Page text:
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Behavioral Disorders More Common in Adopted Teens

Domestic adoptees at higher risk than international adoptees

TUESDAY, May 6 (HealthDay News) -- Adolescents who were adopted as infants have twice the risk of behavioral disorders, such as attention-deficit/hyperactivity disorder and oppositional defiant disorder, than their non-adopted peers, according to an article published in the Archives of Pediatrics & Adolescent Medicine in May.

Margaret A. Keyes, Ph.D., of the University of Minnesota in Minneapolis, and colleagues compared quantitative indicators of mental health and the prevalence of childhood disorders in 692 adolescents who had been adopted as infants and 540 non-adopted adolescents. Participants were identified using the records of three large Minnesota adoption agencies and Minnesota birth records. Assessments included adolescent interviews, parental interview and ratings from teachers.

While mental health and behavioral problems were uncommon overall, adoption doubled the risk of having contact with a mental health professional (odds ratio, 2.05) and having a disruptive behavior disorder (OR, 2.34), the researchers report. Compared to international adoptees, those adopted domestically had a higher likelihood of having an externalizing disorder (OR, 2.60), such as attention-deficit/hyperactivity disorder and oppositional defiant disorder, the report indicates.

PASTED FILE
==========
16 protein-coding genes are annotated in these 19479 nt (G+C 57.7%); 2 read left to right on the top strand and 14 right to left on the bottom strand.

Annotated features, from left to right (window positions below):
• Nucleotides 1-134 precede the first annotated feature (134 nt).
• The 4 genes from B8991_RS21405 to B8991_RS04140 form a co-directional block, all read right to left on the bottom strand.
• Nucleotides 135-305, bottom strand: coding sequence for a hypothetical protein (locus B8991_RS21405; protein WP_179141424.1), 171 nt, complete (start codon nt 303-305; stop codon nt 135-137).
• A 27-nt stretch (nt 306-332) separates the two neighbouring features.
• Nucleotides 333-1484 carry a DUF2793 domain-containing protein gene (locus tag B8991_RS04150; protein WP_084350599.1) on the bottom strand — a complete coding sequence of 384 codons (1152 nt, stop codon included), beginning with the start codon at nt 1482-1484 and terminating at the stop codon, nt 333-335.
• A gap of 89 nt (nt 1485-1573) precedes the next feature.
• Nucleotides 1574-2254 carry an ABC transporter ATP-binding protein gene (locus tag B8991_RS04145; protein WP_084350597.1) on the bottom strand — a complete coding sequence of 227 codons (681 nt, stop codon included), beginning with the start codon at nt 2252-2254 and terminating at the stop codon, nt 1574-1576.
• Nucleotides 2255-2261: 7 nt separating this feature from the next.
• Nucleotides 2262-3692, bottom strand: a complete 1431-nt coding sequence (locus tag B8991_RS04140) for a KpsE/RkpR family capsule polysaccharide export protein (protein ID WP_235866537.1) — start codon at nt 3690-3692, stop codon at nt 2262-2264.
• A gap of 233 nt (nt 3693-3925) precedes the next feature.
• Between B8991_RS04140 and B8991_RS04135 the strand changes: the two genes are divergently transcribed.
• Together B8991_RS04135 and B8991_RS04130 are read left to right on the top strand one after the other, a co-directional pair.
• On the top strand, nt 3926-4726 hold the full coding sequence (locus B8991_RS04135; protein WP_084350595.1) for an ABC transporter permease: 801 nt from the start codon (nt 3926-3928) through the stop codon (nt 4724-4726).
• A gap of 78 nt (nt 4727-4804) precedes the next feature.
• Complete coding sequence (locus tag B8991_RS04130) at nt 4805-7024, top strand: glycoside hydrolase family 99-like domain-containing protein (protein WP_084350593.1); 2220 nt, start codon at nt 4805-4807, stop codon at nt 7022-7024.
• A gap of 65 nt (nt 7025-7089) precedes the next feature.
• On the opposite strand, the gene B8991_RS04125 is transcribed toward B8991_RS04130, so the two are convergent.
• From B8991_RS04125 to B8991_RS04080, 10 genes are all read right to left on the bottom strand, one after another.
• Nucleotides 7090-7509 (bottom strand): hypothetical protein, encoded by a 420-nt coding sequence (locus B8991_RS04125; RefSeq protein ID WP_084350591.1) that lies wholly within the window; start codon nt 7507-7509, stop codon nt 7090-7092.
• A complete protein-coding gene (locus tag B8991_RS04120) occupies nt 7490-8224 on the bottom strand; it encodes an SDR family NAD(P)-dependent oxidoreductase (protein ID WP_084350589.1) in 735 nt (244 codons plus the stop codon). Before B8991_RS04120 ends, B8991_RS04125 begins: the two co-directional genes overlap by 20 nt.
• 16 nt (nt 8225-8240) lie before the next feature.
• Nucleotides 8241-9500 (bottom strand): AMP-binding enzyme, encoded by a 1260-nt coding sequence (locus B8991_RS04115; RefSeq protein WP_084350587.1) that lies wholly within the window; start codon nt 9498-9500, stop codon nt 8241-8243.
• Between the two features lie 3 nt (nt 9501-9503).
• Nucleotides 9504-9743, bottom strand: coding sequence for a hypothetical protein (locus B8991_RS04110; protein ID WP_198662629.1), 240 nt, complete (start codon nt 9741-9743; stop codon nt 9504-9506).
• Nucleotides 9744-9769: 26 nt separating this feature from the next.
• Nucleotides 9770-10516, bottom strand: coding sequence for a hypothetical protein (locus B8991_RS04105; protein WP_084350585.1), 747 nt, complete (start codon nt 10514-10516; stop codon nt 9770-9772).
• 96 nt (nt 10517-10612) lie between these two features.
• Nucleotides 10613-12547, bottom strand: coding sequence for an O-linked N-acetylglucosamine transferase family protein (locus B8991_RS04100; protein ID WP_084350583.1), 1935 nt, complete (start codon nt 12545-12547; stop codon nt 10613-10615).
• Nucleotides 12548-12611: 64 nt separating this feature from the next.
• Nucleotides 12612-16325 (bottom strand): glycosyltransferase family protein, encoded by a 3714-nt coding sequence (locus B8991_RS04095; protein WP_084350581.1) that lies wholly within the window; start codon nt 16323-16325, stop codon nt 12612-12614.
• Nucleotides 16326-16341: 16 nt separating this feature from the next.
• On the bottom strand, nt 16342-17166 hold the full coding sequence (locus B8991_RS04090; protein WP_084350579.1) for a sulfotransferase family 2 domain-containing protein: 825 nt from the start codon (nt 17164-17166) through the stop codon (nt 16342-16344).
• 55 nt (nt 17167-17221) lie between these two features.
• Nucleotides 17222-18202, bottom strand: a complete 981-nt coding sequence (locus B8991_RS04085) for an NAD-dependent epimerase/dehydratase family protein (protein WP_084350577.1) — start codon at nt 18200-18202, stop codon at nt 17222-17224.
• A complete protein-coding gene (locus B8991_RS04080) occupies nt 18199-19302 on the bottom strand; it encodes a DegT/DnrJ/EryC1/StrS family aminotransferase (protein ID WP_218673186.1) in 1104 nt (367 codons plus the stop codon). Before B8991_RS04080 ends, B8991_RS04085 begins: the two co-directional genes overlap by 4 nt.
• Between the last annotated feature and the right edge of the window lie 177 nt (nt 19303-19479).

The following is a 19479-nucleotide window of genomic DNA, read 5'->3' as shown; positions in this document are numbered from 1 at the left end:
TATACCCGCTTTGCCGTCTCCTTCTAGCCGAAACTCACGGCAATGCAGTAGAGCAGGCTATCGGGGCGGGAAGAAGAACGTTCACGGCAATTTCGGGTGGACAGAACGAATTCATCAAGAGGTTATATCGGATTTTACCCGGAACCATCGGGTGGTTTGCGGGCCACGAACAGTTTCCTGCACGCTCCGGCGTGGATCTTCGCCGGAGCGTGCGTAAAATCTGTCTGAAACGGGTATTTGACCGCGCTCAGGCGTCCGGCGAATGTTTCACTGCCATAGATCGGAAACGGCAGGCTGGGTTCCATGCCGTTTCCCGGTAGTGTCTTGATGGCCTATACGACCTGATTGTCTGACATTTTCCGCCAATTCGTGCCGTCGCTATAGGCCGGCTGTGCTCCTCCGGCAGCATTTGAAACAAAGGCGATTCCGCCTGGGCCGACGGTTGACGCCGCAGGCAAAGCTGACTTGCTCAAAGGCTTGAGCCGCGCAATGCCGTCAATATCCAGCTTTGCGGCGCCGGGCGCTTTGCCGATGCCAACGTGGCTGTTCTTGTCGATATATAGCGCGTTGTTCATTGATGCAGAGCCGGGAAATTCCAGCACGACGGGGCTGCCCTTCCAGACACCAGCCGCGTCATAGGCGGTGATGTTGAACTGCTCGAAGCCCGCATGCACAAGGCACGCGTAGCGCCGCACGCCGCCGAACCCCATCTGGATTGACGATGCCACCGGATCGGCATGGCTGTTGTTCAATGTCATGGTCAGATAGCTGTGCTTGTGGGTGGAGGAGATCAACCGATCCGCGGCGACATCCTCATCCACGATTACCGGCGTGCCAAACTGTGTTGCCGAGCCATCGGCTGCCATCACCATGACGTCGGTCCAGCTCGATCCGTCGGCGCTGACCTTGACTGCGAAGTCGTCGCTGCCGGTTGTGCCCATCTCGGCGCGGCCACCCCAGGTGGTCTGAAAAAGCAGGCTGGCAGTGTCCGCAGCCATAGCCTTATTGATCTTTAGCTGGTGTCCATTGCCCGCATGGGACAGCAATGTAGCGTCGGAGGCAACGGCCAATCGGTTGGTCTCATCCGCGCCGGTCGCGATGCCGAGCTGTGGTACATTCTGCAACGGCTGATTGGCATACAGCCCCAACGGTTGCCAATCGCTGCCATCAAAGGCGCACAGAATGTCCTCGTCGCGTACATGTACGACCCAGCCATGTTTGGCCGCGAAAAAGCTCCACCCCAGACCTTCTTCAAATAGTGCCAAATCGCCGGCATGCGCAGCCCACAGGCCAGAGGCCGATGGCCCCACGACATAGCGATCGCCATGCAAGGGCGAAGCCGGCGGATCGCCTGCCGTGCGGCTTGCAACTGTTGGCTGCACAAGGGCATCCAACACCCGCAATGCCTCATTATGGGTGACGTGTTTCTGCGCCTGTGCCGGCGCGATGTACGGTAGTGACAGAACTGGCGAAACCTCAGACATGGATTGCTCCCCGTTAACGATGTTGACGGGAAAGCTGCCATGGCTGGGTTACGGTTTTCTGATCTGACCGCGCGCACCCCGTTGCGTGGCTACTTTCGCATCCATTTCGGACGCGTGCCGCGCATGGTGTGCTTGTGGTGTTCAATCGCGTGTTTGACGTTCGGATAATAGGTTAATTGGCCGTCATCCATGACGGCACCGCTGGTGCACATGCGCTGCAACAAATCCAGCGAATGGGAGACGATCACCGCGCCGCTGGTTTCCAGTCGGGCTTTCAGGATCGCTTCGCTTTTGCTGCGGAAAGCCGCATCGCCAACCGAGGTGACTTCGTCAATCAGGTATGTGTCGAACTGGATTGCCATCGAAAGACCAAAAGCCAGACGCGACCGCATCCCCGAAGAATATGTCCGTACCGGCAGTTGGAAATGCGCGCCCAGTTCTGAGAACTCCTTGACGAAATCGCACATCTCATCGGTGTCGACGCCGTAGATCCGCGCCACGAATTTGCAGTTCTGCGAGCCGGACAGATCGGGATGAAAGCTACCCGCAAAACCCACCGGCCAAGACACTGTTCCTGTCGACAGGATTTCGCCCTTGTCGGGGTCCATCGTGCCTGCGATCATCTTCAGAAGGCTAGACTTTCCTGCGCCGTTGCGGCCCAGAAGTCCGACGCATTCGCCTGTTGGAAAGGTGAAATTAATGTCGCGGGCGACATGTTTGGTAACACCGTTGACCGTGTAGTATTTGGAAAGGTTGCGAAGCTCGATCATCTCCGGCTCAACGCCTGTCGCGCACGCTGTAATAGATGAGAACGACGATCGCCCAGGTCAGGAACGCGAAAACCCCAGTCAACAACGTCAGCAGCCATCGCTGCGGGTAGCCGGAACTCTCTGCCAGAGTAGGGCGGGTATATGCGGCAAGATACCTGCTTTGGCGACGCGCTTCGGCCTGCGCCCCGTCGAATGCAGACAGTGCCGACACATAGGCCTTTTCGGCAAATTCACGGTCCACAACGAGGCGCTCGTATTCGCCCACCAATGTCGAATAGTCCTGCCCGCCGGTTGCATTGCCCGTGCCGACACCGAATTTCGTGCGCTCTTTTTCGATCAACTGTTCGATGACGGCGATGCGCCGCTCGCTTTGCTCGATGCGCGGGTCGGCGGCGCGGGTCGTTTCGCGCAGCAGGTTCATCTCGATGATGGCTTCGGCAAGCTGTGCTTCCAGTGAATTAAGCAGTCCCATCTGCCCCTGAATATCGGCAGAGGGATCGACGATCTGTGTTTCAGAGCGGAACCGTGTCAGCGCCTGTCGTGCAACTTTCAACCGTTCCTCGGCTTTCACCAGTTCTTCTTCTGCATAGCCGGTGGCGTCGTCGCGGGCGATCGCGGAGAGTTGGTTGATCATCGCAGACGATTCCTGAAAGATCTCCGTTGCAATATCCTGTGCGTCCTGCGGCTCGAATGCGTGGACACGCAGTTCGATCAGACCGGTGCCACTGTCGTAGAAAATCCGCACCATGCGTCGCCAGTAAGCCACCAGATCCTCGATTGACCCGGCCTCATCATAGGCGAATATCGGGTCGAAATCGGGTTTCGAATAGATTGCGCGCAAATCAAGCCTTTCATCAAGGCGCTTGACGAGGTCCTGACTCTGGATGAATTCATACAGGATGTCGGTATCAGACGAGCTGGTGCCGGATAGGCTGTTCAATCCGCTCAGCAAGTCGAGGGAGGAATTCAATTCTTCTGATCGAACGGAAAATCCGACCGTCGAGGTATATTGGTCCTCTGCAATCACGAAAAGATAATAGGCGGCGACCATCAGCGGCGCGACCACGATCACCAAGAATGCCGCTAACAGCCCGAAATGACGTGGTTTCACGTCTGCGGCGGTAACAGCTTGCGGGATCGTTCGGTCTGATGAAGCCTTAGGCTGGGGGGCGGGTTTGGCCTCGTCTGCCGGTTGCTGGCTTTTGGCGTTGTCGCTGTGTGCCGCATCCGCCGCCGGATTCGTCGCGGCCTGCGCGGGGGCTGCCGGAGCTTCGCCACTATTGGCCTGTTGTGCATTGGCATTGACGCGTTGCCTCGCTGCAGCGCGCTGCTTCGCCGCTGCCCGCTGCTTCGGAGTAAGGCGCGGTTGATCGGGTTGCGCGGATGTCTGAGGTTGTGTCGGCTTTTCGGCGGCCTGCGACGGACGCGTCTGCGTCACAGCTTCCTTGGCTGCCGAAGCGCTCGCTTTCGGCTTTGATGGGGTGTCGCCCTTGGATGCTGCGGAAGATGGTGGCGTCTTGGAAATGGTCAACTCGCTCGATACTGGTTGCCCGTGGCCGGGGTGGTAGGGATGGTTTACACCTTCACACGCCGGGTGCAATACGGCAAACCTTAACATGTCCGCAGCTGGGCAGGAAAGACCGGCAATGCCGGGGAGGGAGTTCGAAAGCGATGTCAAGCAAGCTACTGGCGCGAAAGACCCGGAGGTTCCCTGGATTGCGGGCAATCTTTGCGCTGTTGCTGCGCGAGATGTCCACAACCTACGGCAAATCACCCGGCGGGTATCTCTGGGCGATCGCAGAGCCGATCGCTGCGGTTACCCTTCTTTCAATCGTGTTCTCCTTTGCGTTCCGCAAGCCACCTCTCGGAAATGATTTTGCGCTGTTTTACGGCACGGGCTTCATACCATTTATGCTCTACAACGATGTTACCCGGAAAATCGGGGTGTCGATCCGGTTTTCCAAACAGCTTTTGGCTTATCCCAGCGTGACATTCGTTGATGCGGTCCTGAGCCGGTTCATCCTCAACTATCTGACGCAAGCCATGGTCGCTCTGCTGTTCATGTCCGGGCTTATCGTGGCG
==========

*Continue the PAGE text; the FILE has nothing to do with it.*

"Moderate mean differences in quantitative indicators of mental health can lead to substantial differences in disorder prevalence," the authors write. "Although most adopted adolescents are psychologically healthy, they may be at elevated risk for some externalizing disorders, especially among those domestically placed."

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